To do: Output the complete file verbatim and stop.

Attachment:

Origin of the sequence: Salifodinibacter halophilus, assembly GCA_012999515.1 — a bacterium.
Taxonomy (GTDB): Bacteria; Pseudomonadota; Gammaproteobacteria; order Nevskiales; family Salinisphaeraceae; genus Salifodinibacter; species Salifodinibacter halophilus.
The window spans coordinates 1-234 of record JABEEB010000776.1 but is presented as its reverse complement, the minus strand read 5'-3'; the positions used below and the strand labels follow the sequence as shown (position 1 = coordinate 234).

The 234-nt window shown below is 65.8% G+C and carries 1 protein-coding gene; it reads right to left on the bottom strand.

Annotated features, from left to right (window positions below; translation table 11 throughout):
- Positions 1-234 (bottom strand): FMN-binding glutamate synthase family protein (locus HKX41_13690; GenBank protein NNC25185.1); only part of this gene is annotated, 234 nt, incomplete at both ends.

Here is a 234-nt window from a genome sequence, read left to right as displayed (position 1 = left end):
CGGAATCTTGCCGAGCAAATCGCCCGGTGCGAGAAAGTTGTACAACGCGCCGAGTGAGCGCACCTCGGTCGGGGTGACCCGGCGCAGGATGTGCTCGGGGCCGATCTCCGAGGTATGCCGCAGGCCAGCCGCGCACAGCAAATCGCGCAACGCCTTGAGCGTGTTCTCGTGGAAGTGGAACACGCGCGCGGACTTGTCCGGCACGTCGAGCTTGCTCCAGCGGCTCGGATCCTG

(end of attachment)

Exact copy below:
Origin of the sequence: Salifodinibacter halophilus, assembly GCA_012999515.1 — a bacterium.
Taxonomy (GTDB): Bacteria; Pseudomonadota; Gammaproteobacteria; order Nevskiales; family Salinisphaeraceae; genus Salifodinibacter; species Salifodinibacter halophilus.
The window spans coordinates 1-234 of record JABEEB010000776.1 but is presented as its reverse complement, the minus strand read 5'-3'; the positions used below and the strand labels follow the sequence as shown (position 1 = coordinate 234).

The 234-nt window shown below is 65.8% G+C and carries 1 protein-coding gene; it reads right to left on the bottom strand.

Annotated features, from left to right (window positions below; translation table 11 throughout):
- Positions 1-234 (bottom strand): FMN-binding glutamate synthase family protein (locus HKX41_13690; GenBank protein NNC25185.1); only part of this gene is annotated, 234 nt, incomplete at both ends.

Here is a 234-nt window from a genome sequence, read left to right as displayed (position 1 = left end):
CGGAATCTTGCCGAGCAAATCGCCCGGTGCGAGAAAGTTGTACAACGCGCCGAGTGAGCGCACCTCGGTCGGGGTGACCCGGCGCAGGATGTGCTCGGGGCCGATCTCCGAGGTATGCCGCAGGCCAGCCGCGCACAGCAAATCGCGCAACGCCTTGAGCGTGTTCTCGTGGAAGTGGAACACGCGCGCGGACTTGTCCGGCACGTCGAGCTTGCTCCAGCGGCTCGGATCCTG